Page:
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Watch 2022-2023 online sermons » Robert Barron » Bishop Barron - God's Gift for You

Bishop Barron - God's Gift for You

Bishop Barron - God's Gift for You

Peace be with you. Friends we continue our exploration of these wonderful Old Testament readings for Mass. The one for this weekend taken from the fifty-fifth chapter of the book of the prophet Isaiah. Isaiah, arguably the greatest of the Israelite prophets, and his book of course has been of enormous significance in the Jewish and Christian spiritual traditions. The passage for today is taken from what the scholars often call Deutero-Isaiah, meaning Second Isaiah. They speculated the first thirty-nine chapters of the book that we have were written by one figure. And then this second section, like forty through fifty-five, written by a figure they speculate who was writing around the time of the return of Israel after the Babylonian captivity. And that's why this beautiful section, and could I recommend to you, when you get home, read Isaiah chapters 40 through 55.

So it's not that long. Some of the most lyrical poetry, and I would say some of the deepest theology in the Old Testament is found precisely in these chapters. So our passage is from the fifty-fifth, the very end of this section, Deutero-Isaiah. And here's the line I want to focus on: "Thus says the LORD: All you who are thirsty, come to the water! You who have no money, come, receive grain and eat; Come, without paying and without cost, drink wine and milk"! There's no principle it seems to me more foundational in the Bible than what I would call the principle of the primacy of grace. The principle of the primacy of grace. Grace comes first. The Bible presents above all, beginning to end, Old Testament and New, a religion of grace, "gratia," free gift, the free gift of God's love. That's how the spiritual life begins on the biblical reading. In so many other religions and religious philosophies, we find some version of this: God or the gods will love you and be pleased with you if you do the following things.

If you perform the following liturgical rites. If you perform the following moral acts, then God will bestow his love and his good will upon you. That's just not biblical religion. It just does not operate within that framework of a conditional love, but rather of an unconditional love. God gives, "gratia," free gift. Our task is to accept it. So listen again, "All you who are thirsty". Thirsty for what? For life, for meaning, for peace, for integrity. All the things that we want from the bottom of our heart. "All you who are thirsty, come to the water". I'm not putting you through hoops here. I'm not telling you got to do the following twelve things. No, come. And what's the water everybody? There's the water that satisfies our physical thirst, but here it's a water meaning the divine life. When Jesus speaks to the woman at the well, and, "You come to this well every day, don't you? And you're still thirsty. I want to give you water bubbling up in you to eternal life".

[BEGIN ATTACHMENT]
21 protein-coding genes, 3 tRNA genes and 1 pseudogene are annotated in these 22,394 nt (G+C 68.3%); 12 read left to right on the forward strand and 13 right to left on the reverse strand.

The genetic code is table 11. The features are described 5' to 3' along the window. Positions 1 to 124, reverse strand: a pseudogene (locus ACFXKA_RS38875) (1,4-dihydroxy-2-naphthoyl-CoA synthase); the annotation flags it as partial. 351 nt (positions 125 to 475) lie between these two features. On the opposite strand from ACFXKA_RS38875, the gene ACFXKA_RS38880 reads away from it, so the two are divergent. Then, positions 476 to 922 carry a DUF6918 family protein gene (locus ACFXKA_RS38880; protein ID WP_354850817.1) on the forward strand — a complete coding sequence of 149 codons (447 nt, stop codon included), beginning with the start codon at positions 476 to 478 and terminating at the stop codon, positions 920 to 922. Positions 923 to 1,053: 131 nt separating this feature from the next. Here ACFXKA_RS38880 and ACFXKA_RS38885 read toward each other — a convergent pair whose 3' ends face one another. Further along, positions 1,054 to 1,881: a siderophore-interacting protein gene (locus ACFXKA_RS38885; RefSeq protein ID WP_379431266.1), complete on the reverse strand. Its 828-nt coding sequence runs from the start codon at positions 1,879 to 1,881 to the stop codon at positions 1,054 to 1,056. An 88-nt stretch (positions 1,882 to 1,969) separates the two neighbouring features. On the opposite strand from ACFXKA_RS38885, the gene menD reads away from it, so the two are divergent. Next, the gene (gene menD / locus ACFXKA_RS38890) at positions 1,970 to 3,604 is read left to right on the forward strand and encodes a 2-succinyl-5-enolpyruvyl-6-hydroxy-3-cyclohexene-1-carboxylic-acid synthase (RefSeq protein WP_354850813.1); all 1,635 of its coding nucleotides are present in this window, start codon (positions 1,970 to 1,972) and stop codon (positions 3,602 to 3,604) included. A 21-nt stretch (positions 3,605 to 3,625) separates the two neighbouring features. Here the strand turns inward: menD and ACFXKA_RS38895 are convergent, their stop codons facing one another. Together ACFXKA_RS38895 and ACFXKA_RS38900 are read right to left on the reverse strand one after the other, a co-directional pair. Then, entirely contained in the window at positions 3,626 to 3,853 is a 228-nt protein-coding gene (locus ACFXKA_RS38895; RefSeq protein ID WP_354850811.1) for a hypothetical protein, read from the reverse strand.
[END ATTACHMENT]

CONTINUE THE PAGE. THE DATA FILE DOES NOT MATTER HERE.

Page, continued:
It's the same water we're talking about. "You're thirsty. Come. You have no money. I don't care; come. Receive grain and eat. Come without paying and without cost, drink wine and milk"! What are we hungry for here? Same thing. Meaning, peace, life, ultimate joy. "All right. All right", says, God, "I'm not making you pay for it. I'm offering it to you as a 'gratia', as a grace, as a free gift". The entire spiritual program is compromised precisely in the measure that we get it off the ground in terms of a conditional love. Let me say that again: no matter what you're doing that's good and right and so on in the spiritual order, if you get the program off the ground in the context of a conditional love, "I'm doing all this so that God might love me", the whole program is going to be skewed. You see what I'm saying? You might in fact objectively be doing and thinking and so on all kinds of right things, but if you're in that conditional framework, your spiritual life will not be in a good place.